Talent Identification in Sport: A Systematic Review

Abstract

Background

Talent identification (TID) programs are an integral part of the selection process for elite-level athletes. While many sport organizations utilize TID programs, there does not seem to be a clear set of variables that consistently predict future success.

Objective

This review aims to synthesize longitudinal and retrospective studies examining differences between performance variables in highly skilled and less-skilled athletes in elite-level sport.

Methods

The Preferred Reporting Items for Systematic Reviews and Meta-Analyses (PRISMA) guidelines were used to identify relevant studies (N = 20).

Results

There was a clear overrepresentation of studies that (1) examined physical profiles of athletes (60%); (2) focused on male samples (65%); (3) examined athletes between the ages of 10 and 20 years (60%); and (4) were published between the years 2010 and 2015 (65%). On closer examination, there was a high degree of variability in the factors that were found to discriminate between skilled and less-skilled individuals.

Conclusion

Findings from this review highlight how little is known about TID in elite sport and emphasize the need for greater diversity in TID research.

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Fig. 1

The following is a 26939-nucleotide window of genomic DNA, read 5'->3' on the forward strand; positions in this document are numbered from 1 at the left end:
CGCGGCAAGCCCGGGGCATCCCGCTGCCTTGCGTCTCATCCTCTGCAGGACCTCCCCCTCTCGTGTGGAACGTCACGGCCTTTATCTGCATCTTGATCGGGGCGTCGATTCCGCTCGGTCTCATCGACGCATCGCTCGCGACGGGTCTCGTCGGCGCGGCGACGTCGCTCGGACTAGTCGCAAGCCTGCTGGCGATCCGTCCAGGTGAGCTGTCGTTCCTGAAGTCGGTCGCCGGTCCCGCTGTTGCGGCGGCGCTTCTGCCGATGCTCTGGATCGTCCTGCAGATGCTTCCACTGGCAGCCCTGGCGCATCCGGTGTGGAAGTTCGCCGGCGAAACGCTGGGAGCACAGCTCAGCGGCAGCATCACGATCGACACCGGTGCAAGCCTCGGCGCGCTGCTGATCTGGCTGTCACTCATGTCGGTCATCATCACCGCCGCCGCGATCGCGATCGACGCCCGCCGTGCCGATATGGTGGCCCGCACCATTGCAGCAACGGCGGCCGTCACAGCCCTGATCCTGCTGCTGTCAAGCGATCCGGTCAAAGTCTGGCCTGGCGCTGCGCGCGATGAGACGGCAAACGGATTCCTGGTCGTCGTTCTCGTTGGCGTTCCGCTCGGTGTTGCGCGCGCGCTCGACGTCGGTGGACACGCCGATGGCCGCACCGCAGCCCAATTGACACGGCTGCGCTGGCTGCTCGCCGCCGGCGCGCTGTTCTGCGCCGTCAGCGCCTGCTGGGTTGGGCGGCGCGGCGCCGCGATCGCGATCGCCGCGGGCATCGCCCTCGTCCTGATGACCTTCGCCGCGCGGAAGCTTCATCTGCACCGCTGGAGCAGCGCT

Notes

  1. 1.

    Samples in the 10- to 20-year age category likely have a high degree of variability due to the inconsistency of age parameters provided in the studies.

  2. 2.

    An additional article from Barreiros and Fonseca [37] met our criteria, however due to the similarities to the Barreiros et al. [28] article, the study was not included.

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Correspondence to Kathryn Johnston.

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Kathryn Johnston, Nick Wattie, Jörg Schorer, and Joseph Baker declare that they have no conflicts of interest relevant to the content of this review.

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Johnston, K., Wattie, N., Schorer, J. et al. Talent Identification in Sport: A Systematic Review. Sports Med 48, 97–109 (2018). https://doi.org/10.1007/s40279-017-0803-2

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